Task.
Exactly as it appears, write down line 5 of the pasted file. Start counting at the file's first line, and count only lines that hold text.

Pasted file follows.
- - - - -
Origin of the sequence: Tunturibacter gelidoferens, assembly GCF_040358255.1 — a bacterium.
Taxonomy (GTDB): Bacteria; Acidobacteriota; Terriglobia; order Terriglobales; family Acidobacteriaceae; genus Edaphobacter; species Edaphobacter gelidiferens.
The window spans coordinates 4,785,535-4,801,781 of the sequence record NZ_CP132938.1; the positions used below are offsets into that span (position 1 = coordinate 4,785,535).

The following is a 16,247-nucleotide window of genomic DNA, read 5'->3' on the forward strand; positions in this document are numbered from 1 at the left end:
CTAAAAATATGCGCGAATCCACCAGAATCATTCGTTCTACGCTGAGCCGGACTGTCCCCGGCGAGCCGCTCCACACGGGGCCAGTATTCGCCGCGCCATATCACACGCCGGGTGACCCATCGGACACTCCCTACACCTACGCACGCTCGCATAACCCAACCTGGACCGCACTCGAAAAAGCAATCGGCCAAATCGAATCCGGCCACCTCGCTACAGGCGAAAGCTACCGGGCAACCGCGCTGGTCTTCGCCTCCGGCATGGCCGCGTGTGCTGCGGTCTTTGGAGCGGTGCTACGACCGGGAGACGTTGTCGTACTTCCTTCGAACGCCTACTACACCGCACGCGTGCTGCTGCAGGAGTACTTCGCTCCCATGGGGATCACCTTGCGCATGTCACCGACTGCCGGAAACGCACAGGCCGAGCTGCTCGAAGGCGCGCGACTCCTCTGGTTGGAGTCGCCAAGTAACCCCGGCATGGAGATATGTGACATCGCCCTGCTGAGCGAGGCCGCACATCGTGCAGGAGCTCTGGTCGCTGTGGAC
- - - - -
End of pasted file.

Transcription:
CTAAAAATATGCGCGAATCCACCAGAATCATTCGTTCTACGCTGAGCCGGACTGTCCCCGGCGAGCCGCTCCACACGGGGCCAGTATTCGCCGCGCCATATCACACGCCGGGTGACCCATCGGACACTCCCTACACCTACGCACGCTCGCATAACCCAACCTGGACCGCACTCGAAAAAGCAATCGGCCAAATCGAATCCGGCCACCTCGCTACAGGCGAAAGCTACCGGGCAACCGCGCTGGTCTTCGCCTCCGGCATGGCCGCGTGTGCTGCGGTCTTTGGAGCGGTGCTACGACCGGGAGACGTTGTCGTACTTCCTTCGAACGCCTACTACACCGCACGCGTGCTGCTGCAGGAGTACTTCGCTCCCATGGGGATCACCTTGCGCATGTCACCGACTGCCGGAAACGCACAGGCCGAGCTGCTCGAAGGCGCGCGACTCCTCTGGTTGGAGTCGCCAAGTAACCCCGGCATGGAGATATGTGACATCGCCCTGCTGAGCGAGGCCGCACATCGTGCAGGAGCTCTGGTCGCTGTGGAC